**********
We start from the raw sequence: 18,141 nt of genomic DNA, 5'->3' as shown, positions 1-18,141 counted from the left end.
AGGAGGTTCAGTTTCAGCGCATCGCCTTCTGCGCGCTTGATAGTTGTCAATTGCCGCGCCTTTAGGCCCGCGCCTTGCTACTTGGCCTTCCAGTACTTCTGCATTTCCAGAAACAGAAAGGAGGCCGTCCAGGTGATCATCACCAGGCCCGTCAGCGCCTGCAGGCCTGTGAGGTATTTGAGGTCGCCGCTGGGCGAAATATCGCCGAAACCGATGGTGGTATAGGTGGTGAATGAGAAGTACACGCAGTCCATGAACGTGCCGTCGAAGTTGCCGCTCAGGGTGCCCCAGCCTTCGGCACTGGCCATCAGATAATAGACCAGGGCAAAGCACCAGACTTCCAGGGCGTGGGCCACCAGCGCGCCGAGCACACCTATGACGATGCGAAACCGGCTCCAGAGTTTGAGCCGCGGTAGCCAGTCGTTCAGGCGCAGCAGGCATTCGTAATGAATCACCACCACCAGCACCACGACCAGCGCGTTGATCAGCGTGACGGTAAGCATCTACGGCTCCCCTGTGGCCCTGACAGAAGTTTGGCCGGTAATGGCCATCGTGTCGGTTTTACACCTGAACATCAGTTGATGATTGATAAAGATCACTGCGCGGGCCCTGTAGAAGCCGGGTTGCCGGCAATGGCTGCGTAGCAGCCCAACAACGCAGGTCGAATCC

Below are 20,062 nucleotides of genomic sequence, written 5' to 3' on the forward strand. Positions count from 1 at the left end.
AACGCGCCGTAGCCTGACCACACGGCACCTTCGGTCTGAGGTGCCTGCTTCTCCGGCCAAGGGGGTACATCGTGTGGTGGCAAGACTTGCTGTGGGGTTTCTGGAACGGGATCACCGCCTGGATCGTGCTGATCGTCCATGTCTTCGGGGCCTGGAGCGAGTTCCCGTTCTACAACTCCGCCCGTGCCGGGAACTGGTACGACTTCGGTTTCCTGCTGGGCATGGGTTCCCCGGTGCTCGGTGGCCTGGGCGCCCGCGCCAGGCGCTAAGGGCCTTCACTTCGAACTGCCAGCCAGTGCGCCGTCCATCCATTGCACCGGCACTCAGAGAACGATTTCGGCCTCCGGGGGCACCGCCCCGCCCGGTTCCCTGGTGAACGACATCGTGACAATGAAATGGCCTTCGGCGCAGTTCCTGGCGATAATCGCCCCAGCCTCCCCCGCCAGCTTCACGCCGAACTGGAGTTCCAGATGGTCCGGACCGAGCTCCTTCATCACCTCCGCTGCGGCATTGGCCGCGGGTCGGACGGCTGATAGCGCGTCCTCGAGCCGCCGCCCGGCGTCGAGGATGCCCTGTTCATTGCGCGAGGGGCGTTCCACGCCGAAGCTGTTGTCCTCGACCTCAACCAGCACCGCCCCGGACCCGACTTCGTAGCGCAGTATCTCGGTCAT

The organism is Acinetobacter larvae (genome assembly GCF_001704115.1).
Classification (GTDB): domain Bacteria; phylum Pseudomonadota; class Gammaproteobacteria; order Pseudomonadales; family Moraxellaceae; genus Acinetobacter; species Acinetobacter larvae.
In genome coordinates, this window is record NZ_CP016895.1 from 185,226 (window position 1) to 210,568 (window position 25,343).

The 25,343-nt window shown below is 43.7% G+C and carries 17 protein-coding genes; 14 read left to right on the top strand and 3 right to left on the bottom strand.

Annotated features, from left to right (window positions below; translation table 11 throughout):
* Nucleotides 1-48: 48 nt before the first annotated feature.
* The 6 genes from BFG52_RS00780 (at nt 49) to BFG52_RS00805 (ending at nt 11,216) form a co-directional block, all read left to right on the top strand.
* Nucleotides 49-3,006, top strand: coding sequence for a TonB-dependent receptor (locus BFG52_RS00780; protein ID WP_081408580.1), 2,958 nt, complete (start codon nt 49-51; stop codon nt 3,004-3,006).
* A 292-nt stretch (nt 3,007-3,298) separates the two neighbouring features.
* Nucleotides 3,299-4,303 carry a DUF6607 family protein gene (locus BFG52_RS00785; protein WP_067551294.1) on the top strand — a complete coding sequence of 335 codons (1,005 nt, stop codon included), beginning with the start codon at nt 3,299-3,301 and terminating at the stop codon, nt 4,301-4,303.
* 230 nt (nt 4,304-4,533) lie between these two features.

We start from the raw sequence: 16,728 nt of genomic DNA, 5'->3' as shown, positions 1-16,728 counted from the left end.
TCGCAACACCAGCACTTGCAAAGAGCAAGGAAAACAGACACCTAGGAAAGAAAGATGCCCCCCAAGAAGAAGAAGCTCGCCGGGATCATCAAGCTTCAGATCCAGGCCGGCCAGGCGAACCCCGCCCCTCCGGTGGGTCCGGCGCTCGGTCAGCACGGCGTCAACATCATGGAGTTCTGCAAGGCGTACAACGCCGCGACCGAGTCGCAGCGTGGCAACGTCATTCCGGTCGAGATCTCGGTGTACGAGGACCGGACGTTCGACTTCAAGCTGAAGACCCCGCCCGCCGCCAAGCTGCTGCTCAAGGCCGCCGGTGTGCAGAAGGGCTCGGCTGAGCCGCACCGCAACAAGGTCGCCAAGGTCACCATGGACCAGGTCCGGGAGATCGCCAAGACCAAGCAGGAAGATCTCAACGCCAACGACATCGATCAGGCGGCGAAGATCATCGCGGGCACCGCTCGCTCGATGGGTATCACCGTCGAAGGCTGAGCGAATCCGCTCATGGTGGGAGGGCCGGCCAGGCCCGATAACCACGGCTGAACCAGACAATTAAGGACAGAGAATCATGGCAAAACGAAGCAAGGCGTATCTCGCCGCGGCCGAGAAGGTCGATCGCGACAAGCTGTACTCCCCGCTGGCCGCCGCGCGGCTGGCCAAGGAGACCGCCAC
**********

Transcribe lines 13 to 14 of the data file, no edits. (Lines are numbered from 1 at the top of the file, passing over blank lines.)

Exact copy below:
* A 292-nt stretch (nt 3,007-3,298) separates the two neighbouring features.
* Nucleotides 3,299-4,303 carry a DUF6607 family protein gene (locus BFG52_RS00785; protein WP_067551294.1) on the top strand — a complete coding sequence of 335 codons (1,005 nt, stop codon included), beginning with the start codon at nt 3,299-3,301 and terminating at the stop codon, nt 4,301-4,303.